The Nuclear Regulatory Commission has scheduled an inspection to begin in February at an Arkansas nuclear power plant where a worker was killed nearly 2Â½ years ago.
The 3,000 hour inspection at Arkansas Nuclear One, owned by Entergy Arkansas Inc., will be in addition to the 6,600 hours of normal annual inspections at the plant in Russellville.
The inspection will verify that Entergy holds its employees accountable and that maintenance is properly done, said Brian Tindell, a resident inspector for the Nuclear Regulatory Commission at the plant.
This is going to be one of the first pivotal indicators of where (Entergy) is in its improvement, Tindell told the Arkansas Democrat-Gazette.
The NRC rates Arkansas Nuclear One, owned by Entergy Arkansas Inc., in column four of its overall performance ratings. Its the worst rating of all 100 nuclear plants in the country.
Any plant that falls to column five is required to be shut down.
Inspections since the fatal March 2013 accident found that Entergy failed to properly design, construct and maintain the seals that protect the safety-related equipment in the emergency diesel fuel storage building from flooding. The accident damaged a water main and thousands of gallons flooded into the turbine building. The exact cause for the flooding was not determined until early this year, and it tipped Arkansas Nuclear One into column four.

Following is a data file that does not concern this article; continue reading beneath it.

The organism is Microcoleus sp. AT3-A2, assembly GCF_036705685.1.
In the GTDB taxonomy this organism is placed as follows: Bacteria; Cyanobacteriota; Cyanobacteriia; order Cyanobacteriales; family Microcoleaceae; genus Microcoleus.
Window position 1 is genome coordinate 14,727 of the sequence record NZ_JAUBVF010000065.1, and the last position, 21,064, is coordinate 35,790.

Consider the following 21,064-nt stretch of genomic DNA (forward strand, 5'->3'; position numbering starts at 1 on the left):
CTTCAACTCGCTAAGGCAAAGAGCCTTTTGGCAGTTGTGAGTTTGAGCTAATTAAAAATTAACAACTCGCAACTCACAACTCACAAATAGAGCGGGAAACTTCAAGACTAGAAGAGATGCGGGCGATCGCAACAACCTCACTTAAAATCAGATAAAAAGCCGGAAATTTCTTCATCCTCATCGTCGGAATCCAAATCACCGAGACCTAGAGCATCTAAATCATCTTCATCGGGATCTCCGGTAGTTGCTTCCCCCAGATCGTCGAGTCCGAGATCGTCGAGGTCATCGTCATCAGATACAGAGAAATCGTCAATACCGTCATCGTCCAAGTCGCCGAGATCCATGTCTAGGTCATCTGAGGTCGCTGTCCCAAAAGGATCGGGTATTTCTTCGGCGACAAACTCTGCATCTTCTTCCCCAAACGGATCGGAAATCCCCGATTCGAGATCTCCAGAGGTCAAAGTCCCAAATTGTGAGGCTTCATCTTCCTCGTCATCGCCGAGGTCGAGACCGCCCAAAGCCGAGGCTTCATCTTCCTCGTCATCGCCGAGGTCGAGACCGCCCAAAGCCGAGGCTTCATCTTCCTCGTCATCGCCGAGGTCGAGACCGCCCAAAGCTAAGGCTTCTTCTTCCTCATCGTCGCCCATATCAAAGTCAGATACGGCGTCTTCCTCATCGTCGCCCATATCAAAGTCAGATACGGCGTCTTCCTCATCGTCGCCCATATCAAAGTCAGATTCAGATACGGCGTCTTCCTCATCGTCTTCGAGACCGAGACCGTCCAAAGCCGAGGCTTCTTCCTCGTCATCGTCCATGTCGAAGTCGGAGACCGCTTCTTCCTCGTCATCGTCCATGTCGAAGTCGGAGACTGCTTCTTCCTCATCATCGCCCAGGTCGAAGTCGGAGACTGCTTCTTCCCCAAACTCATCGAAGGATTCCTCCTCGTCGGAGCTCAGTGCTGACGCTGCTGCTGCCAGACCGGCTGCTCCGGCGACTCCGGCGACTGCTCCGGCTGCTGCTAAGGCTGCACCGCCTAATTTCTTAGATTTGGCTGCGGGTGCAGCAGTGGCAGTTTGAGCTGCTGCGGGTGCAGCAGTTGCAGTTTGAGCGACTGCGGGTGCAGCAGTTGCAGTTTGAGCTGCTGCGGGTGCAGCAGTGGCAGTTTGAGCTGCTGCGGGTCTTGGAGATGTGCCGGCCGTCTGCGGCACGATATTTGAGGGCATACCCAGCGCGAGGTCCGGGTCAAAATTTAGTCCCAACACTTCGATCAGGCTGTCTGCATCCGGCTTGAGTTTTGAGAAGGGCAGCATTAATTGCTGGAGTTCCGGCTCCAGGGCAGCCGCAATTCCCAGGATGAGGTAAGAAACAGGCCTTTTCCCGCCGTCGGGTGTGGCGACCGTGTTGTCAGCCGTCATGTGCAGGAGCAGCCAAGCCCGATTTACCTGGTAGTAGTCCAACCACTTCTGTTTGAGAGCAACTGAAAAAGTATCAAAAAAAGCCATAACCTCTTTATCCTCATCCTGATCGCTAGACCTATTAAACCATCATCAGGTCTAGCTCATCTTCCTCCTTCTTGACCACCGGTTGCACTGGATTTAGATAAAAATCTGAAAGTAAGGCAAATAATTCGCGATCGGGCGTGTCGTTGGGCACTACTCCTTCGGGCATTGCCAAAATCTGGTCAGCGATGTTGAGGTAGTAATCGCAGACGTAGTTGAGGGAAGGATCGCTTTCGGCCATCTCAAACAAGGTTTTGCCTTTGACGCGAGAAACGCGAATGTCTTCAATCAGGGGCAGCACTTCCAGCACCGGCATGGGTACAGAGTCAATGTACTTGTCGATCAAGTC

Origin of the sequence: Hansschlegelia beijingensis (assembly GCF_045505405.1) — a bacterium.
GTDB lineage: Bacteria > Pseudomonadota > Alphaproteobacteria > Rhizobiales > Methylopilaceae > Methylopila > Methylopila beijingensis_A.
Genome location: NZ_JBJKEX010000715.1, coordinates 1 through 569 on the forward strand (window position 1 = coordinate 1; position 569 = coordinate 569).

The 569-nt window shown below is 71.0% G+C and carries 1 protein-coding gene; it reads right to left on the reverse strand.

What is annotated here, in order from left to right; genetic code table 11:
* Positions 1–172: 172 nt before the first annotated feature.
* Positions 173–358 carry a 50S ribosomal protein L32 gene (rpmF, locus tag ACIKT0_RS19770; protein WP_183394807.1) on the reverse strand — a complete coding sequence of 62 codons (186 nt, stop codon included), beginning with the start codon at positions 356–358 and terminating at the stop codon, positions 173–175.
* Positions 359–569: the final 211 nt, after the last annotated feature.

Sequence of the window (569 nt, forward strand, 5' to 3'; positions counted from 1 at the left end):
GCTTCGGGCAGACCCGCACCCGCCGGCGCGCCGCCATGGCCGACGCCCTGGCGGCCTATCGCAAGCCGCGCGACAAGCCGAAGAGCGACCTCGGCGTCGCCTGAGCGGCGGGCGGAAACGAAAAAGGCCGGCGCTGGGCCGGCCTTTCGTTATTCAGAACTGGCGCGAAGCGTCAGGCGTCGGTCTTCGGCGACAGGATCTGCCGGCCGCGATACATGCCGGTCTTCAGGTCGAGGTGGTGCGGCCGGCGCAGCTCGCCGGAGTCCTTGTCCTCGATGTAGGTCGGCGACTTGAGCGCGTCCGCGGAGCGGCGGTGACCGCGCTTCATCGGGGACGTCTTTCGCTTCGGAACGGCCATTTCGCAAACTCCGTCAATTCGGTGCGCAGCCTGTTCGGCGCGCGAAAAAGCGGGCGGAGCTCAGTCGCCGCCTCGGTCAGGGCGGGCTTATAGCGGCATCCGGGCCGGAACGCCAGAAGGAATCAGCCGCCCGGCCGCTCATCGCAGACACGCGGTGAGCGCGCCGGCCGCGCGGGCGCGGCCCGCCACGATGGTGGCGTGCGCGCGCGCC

It will take Entergy two to three years to get back to column one, said Victor Dricks, a spokesman at the commissions regional headquarters in Arlington, Texas.
Entergys first evaluation of the accident didnt identify that its own performance was a large contributor to the accident, according to Tindell.
Were the ones who pointed out that they had a responsibility in the accident and thats what put them in column three and the other issues put them in column four, Tindell said.
The inspections will determine whether Entergy has put together a successful corrective action plan to identify and address its problems, said Jeremy Browning, site vice president for Entergy.
Entergy has been addressing the problems since June last year, Browning said. Company employees spent 25,000 hours assessing all aspects of its business in the past year, Browning said.
We have not discovered anything in and of itself that would pose significant increase to the risk of the operation of the (plant), Browning said. We have made significant improvements but we still have opportunities to continue to improve.
The accident involved a 1 million-pound generator stator that fell 30 feet when a crane moving it collapsed. A worker employed by a contractor was killed and eight others were injured.
The commission charges Entergy $225 per hour for its inspections, which will total about $2.3 million for 10,000 total hours next year.
(c) 2015 SANA Provided by SyndiGate Media Inc. (Syndigate.info)., source Middle East & North African Newspapers